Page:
Pretty much all 3 work, it’s just a matter of asking the right questions and getting down to the right scenario for your domain and your business goals.


9 Responses to "Where to Put a New Blog: Domain, Sub-domain or Directory?"
I agree, there is no clear cut winner (of the 3). We've certainly run into this dilemma a few times. Each setup should be evaluated for positive/negative factors before deciding where the blog should reside. Most often, we choose to put it on the same site in a folder, but secondary domains, etc. can be beneficial if targeting a niche audience or if the blog has a unique purpose.
Meg Thompson says:
Thanks for the comment, Cory!
Jason says:
Thank you for this excellent post. I come across this question all the time and most clients have no rational way to deal with it. Especially in corporate environments, working through the options and weighing the benefits of each can become 50% of the work. I'm glad to see other people are working through this in a thoughtful way too and not just rushing to the new domain because it is easy.
Meg, Assuming the Wedding Crashers photo tie in is the image tag (don't shoot me in the butt)? Hee, hee. Cheers, Lisa
There is one big advantage of a subdomain over a subdirectory structure that I don't see in your post. Google only allows two search results listings per domain. (Well, there has recently been talk that Google may be increasing that number to three). But in any case, Google treats subdomains much like larger domains in this respect. So if you use a subdirectory, your site will only have a maximum of two listings per results page. With a subdomain, your site will be allowed up to four listings. So if you want to keep your blog on the same main domain as your website for branding purposes AND dominate more of the search results page, a subdomain will let you accomplish that. A subdirectory just can't.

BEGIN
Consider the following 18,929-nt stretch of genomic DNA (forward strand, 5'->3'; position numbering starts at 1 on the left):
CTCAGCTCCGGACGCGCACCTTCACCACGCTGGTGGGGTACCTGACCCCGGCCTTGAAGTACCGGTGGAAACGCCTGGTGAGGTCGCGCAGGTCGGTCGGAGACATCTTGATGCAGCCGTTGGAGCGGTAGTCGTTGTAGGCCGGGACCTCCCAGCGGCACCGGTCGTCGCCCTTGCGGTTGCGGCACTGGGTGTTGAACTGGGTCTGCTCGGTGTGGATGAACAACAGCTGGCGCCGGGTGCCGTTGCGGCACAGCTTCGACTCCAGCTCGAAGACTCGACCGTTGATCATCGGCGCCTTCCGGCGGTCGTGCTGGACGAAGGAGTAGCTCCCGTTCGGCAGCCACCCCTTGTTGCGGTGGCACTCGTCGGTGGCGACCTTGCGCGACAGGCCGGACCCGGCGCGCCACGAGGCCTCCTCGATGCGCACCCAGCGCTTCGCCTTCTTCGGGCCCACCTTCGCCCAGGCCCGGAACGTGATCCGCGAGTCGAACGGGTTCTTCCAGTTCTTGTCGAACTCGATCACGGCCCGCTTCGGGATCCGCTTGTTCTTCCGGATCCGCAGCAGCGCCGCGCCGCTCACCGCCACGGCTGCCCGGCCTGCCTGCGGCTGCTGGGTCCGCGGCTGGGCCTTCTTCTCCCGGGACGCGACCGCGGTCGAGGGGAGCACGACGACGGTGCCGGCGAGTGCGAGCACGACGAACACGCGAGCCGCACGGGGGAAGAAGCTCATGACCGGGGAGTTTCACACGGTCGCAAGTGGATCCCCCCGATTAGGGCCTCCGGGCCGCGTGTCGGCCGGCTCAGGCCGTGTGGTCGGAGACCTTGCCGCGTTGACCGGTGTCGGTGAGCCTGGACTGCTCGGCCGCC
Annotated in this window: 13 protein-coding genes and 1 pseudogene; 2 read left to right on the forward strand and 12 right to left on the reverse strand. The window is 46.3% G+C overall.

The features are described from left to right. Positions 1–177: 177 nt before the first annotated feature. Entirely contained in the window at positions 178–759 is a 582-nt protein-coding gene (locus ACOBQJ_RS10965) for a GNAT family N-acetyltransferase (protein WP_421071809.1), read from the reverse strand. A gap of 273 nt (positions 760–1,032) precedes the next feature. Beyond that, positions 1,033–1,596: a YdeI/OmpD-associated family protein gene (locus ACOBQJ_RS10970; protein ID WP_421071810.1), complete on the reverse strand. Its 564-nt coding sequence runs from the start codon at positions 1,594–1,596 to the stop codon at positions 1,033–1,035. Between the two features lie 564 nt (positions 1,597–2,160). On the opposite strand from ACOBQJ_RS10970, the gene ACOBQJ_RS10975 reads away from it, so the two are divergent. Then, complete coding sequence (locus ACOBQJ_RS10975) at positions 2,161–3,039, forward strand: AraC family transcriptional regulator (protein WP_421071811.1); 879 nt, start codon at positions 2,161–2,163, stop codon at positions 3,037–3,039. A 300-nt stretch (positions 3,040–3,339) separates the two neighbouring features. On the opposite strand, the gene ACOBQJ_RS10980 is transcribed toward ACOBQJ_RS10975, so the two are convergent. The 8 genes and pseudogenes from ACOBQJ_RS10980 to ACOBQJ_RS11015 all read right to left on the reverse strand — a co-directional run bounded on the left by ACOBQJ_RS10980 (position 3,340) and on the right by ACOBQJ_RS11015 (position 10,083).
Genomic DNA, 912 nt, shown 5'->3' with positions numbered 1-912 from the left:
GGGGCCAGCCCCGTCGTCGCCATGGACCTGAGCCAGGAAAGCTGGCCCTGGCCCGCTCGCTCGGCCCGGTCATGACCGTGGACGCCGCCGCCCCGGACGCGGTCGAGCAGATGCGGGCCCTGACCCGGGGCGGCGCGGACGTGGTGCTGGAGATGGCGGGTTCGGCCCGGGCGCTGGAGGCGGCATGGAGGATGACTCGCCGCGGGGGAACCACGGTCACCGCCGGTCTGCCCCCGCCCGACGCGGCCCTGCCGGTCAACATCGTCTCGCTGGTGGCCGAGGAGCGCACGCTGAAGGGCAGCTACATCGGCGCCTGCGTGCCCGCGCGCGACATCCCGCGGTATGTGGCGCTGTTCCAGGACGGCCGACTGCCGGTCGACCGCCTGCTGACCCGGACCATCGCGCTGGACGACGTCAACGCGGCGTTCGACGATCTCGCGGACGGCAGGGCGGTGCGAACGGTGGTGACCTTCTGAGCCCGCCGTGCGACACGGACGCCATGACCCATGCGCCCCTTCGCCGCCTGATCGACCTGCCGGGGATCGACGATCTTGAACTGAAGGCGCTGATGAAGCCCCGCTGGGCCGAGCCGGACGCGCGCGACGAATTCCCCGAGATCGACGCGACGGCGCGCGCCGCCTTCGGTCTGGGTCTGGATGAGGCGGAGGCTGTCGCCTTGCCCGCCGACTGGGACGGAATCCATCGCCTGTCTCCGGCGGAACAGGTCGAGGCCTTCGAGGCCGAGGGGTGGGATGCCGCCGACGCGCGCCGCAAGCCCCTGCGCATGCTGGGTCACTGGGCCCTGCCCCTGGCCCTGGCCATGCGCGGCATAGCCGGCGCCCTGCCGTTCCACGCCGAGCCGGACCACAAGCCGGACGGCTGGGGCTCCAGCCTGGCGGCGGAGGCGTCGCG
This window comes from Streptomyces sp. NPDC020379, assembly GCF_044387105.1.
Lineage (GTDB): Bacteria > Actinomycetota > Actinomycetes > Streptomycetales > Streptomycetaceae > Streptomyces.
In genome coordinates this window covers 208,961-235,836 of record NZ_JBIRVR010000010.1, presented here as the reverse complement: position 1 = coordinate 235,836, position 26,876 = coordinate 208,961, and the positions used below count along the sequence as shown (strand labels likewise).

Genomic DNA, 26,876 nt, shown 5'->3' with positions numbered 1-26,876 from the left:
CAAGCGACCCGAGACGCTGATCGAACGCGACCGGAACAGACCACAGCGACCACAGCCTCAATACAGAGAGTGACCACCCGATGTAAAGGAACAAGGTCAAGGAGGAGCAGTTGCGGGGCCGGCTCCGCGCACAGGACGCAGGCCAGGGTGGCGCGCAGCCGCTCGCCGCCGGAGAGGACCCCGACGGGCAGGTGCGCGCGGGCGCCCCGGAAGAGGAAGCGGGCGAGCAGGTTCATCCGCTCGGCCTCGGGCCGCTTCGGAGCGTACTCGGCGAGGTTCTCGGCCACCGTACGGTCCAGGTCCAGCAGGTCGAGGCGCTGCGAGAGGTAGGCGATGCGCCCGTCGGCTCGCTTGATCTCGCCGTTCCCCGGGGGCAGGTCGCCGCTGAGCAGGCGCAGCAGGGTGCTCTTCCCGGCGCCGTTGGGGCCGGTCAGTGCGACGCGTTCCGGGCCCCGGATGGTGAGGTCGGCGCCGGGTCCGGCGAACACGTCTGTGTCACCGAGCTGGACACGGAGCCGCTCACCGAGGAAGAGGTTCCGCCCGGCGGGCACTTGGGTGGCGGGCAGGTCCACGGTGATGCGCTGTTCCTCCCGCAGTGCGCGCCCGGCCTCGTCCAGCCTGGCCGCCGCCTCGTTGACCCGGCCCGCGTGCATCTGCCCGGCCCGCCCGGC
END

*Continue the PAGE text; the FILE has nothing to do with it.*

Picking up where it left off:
Adam Audette says:
@Kaitlyn classic SERP ownership strategy, I like it! You're absolutely right, a point Meg did mention in her post when talking about new domains: Scenario 1: You have a domain that has a lot of authority and ranks well and you want to continue targeting and gain rankings for similar terms – thereby gaining more search inventory for targeted terms and essentially “own” the search results. We should update the section on subdomains to reflect your point, though, because it's dead on. Subdomains can work well, when classic SERP saturation is the goal (not as well as 2002, but still pretty well).
Lucian Ioan says:
Thank you for the great post. We shall choose the "directory" solution.
I am debating whether to add a brand new domain for a new company we want to add that does tv infomercial marketing. My options are a new domain with the company name Regeneca or going with a subdirectory on my domain with pagerank on ? Any suggestions? Thanks, Alexis
Dave says:
lol to the wedding crashers, great movie! Nice blog too, an interesting read.